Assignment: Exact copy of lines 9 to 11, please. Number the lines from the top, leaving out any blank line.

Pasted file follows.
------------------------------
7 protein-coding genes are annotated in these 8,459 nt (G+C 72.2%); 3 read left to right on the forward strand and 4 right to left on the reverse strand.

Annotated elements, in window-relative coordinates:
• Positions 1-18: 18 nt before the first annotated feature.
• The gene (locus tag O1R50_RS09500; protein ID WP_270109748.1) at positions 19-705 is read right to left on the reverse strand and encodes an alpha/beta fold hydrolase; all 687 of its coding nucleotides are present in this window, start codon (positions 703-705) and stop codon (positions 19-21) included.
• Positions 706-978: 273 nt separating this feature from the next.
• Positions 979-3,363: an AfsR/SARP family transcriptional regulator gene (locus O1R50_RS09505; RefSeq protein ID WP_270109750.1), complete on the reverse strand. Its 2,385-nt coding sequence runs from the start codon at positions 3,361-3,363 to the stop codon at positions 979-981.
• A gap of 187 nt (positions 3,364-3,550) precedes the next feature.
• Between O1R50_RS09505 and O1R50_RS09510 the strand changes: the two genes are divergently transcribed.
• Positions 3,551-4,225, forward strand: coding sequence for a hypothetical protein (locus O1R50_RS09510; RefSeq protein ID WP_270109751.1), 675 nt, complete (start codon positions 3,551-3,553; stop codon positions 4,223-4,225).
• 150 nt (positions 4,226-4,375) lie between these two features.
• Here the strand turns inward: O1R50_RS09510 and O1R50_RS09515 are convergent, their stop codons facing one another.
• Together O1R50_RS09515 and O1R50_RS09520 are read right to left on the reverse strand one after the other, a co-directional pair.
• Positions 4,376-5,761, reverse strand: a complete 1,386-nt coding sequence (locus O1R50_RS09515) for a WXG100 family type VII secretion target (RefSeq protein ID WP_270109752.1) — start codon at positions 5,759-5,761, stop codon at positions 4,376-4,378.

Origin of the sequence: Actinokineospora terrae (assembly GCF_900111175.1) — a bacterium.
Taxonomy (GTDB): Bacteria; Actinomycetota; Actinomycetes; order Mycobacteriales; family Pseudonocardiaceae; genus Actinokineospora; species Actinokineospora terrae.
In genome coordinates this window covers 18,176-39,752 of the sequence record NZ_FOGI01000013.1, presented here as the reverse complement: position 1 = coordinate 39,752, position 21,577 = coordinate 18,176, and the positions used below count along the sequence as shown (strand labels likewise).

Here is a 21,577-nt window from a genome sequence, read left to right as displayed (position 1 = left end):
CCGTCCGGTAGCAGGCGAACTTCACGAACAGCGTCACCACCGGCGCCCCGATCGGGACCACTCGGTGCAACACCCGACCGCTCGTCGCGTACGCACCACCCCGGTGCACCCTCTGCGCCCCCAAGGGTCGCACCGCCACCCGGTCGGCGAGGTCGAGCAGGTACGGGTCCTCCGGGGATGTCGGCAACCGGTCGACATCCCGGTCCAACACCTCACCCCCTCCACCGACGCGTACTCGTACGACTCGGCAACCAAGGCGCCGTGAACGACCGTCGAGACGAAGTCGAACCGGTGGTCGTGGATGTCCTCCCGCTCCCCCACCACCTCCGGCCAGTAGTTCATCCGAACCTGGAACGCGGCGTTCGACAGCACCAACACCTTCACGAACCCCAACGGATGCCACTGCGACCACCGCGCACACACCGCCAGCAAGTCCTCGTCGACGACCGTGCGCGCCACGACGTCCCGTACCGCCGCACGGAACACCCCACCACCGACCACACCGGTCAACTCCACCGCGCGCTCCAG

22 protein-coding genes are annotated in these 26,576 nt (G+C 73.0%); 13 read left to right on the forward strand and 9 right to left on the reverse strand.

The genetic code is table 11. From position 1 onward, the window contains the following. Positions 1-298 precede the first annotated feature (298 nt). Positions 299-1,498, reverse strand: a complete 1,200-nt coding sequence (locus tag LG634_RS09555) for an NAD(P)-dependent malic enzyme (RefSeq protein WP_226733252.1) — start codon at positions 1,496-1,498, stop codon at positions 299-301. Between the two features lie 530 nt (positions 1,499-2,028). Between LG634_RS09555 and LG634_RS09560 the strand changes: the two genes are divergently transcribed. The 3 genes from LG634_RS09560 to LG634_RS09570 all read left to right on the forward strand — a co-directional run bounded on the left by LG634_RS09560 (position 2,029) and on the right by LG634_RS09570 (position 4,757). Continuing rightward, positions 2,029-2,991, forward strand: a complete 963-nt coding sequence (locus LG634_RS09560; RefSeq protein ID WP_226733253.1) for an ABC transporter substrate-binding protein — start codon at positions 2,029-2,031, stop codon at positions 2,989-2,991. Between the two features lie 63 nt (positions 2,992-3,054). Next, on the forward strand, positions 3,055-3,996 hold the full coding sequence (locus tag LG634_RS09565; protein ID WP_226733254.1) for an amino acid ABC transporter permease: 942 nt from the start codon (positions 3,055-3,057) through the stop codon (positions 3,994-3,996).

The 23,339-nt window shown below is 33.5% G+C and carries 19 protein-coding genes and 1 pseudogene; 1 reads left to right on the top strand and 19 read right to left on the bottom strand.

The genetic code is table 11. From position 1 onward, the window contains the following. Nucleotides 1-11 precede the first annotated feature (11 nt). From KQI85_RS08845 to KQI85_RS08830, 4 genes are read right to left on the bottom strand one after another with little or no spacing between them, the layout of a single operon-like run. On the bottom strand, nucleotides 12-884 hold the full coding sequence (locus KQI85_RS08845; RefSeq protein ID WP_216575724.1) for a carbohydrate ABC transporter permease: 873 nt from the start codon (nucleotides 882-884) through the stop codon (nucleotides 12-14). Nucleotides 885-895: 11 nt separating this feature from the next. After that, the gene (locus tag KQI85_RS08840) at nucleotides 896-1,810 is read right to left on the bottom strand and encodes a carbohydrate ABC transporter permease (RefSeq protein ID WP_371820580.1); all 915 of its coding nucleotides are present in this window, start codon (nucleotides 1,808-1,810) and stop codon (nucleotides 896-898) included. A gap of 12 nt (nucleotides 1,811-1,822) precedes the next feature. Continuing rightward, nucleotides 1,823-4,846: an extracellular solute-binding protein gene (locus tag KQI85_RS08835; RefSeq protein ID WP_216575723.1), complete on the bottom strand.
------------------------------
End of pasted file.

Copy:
• Positions 3,551-4,225, forward strand: coding sequence for a hypothetical protein (locus O1R50_RS09510; RefSeq protein ID WP_270109751.1), 675 nt, complete (start codon positions 3,551-3,553; stop codon positions 4,223-4,225).
• 150 nt (positions 4,226-4,375) lie between these two features.
• Here the strand turns inward: O1R50_RS09510 and O1R50_RS09515 are convergent, their stop codons facing one another.